bioplastics MAGAZINE [01/09] Vol. 4

Del Gusto Resources Emissions



a concrete example of the active contribution that this material is making to sustainable development and the reinforcement of new industrial policies that can meet the needs of the economy with sustainability and create an integrated system of chemistry, agriculture, industry and the environment for a „truly sustainable development“ with low environmental impact. Novamont made its contribution to the project by supplying the event with about 200,000 sets of tableware made of Mater-Bi® and cellulose pulp. This exclusive distribution of disposable biodegradable and compostable Mater-Bi products will yield an estimated 11,000 kg of compost from the collection of 27,000 kg of organic refuse. This translates as a saving of about 20,000 kg in unsorted refuse destined for landfill or incineration. An LCA (Life Cycle Assessment) study comparing meals served with compostable disposable products and traditional disposable plasticware showed that 68kg of CO2 emission were saved for every 1000 meals (the figure has been adjusted down for Turin‘s Salone del Gusto, given probable lower levels of leftovers). The project estimates overall carbon savings equivalent to 450 fewer vehicles moving around Turin each day for the four days of the event (on a 50 Km per car per day basis). In non-renewable energy terms, savings translate as 515 kWh per thousand meals served, or the switching off of 26,000 50-Watt bulbs for the four days of the event.

Featuring top industry speakers including: RAMANI NARAYAN, University Distinguished Professor, Michagan State University, USA

DR. JOHN WILLIAMS, Technology Transfer Manager, Polymers & Materials, National Non Food Crops Centre, UK

DR BILL ORTS, Research Leader, Bioproduct Chemistry & Engineering, USDA

DR MARTIN PATEL, Associate Professor, Utrecht University, The Netherlands

CAMILLE BUREL, Manager, Industrial Biotech Council, EuropaBio

Register today! For delegate registration options (including pre conference forums), please contact Victoria Adair on +44 (0)207 099 0600, email or fax +44 (0)207 900 1853. Please quote reference BF15A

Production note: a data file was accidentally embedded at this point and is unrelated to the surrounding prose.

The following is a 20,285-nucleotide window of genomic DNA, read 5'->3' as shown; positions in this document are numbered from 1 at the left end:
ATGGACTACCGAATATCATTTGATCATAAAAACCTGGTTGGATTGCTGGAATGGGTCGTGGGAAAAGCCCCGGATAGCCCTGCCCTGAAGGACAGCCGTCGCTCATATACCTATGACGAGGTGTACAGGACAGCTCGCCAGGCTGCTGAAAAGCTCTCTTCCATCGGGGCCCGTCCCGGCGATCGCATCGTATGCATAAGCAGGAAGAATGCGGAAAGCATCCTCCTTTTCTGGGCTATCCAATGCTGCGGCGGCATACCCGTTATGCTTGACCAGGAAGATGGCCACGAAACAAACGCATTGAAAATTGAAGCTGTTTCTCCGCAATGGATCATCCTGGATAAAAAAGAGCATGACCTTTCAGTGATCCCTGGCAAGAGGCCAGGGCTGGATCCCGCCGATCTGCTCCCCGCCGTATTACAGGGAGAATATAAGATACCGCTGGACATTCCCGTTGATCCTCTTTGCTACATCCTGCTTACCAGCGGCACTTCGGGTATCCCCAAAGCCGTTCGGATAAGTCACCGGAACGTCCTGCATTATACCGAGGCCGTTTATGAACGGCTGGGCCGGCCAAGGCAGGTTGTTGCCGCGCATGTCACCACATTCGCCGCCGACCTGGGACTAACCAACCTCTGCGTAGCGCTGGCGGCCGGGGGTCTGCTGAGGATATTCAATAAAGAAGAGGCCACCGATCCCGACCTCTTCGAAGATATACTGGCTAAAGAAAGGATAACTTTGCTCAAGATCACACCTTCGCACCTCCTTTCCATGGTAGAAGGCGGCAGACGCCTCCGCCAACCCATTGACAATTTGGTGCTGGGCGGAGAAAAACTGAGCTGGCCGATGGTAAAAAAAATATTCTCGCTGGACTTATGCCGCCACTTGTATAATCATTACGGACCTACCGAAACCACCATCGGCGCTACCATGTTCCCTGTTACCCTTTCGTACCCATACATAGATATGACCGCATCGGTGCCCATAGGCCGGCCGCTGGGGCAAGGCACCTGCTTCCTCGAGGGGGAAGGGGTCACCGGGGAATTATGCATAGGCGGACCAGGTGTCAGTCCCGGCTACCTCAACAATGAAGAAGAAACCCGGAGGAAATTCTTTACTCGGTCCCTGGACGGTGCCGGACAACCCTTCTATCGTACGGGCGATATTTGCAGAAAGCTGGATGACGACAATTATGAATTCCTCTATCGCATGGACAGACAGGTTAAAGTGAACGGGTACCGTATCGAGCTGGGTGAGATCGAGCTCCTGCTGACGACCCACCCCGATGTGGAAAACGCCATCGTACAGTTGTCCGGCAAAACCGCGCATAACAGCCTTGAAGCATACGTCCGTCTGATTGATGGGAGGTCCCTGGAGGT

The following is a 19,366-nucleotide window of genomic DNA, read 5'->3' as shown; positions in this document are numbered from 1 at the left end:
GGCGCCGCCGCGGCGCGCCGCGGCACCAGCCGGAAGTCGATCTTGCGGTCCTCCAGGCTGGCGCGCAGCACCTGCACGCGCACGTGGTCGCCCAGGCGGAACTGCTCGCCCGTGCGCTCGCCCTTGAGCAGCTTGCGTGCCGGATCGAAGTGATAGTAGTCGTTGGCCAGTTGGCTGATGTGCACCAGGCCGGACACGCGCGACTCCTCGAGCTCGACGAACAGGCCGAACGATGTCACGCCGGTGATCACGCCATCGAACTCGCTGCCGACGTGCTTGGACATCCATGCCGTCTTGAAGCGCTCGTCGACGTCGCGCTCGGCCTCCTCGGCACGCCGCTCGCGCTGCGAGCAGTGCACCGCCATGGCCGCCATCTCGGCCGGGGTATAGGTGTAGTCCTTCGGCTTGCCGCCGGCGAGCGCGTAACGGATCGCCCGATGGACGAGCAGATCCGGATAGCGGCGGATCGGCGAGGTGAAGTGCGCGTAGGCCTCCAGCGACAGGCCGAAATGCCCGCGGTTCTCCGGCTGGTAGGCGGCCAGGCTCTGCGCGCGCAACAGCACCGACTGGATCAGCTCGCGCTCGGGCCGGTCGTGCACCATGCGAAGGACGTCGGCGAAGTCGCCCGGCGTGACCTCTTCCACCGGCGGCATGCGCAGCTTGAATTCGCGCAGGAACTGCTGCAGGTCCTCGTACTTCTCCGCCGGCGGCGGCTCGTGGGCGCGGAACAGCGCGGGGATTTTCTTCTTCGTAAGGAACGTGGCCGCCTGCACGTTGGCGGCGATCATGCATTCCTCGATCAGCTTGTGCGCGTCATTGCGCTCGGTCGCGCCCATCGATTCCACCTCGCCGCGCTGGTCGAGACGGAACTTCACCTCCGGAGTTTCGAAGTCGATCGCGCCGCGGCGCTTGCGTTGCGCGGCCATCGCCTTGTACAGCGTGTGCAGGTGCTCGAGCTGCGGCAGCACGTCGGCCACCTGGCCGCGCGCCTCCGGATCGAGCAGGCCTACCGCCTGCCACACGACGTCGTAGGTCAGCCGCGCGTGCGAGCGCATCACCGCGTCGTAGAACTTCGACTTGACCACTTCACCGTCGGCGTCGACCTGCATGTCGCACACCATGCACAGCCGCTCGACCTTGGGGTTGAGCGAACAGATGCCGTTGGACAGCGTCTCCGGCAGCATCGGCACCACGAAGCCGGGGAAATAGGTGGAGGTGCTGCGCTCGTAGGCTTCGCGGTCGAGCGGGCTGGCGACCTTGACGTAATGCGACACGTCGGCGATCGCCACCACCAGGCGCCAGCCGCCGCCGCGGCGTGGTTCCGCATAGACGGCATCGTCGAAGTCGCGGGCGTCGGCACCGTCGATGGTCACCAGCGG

Organised by:


Bioplastics in Automotive Applications

Ford Mustang (Photo: Ford)

16 14.3

CO2 Reduction (Million Ibs.)


To update ourselves on the latest bioplastics developments in the automotive industry bioplastics MAGAZINE spoke to Ellen Lee, Plastics Research Technical Expert in the Materials and Nanotechnology Department of Ford Motor Company, Dearborn, Michigan, USA.

12 10 8 6


4 2 0.6 0

Mustang Program

Program Using Soy Foam in 2008


If Migrated to all FMC Vehicles

CO2 reduction when using soy foam (source: Ford)

One of Ford’s projects that is now in production is soybased polyurethane foam with a total soy content of 5% of the pad weight. Among the first cars that had such products was the 2008 model of the Ford Mustang. “Today it’s in over a million Ford vehicles,” as Ellen comments, “including the Ford F150, Ford Mustang, Ford Focus, Ford Escape, Ford Expedition, Lincoln Navigator and Mercury Mariner”. The polyurethane contains soy-based polyol and is applied to seat backs and seat cushions. All Ford programs using soy foam in 2008 lead to a CO2 reduction of 2,400 tons (5.3 million lbs) per year. If soy foam technology was migrated to all Ford Motor Company vehicles, this would result in a reduction of about 6,500 tons (14.3 million lbs) of CO2 per year. But it is not only the soy oil that is being exploited. Researchers at Ford also found interest in the soy flour or soy meal, which is the residue after extracting the oil. Ford is investigating using these substances as reinforcements or fillers for a lot of materials including rubber and EPDM.

Injection Moulded Natural Fibre PP Components (Photo: Ford)


bioplastics MAGAZINE [01/09] Vol. 4

Ford also applies a lot of natural fiber reinforced materials, as most automotive companies have been doing for many years. Most of these are compression moulded

Automotive Corn-based headrest bag

Corn-based fabric

Natural fiber reinforced PP

Soy-based PU foam

Upcycled water bottles to PBT seat clips

Sugarcane-based PP side shields

Ford’s EnviroSeat (source: Ford) applications using conventional thermoplastics. For the Ford Taurus X, for example, the third row seat back is made of kenaf reinforced PP (50% by weight NF loading). In addition Ford is looking into injection moldable, natural fiber reinforced resins – including PLA. “Research is going on in our laboratories,” says Ellen, “that also includes thermoset materials such as SMC with soy or corn based matrix materials and natural fibers as reinforcement.“ In terms of PLA, besides injection moldable natural fiber reinforced applications, Ford is evaluating the use of films and fibers/textiles. “Currently the PLA materials that are commercially available on a large scale don’t offer the durability that we need for internal applications,” Ellen points out, ”so that one of our focus points – together with the raw material suppliers – is to try to increase that durability for hot and humid climates.” At NatureWorks’ ‘Innovation takes Root’ conference last September in Las Vegas, Ellen highlighted Ford CEO Alan


Conventional Seat EnviroSeat

Reduced environmental impact

kg CO2 emissions per vehicle


60 40 20 0 -20 -40


Fabric + film

Side shields

Seat back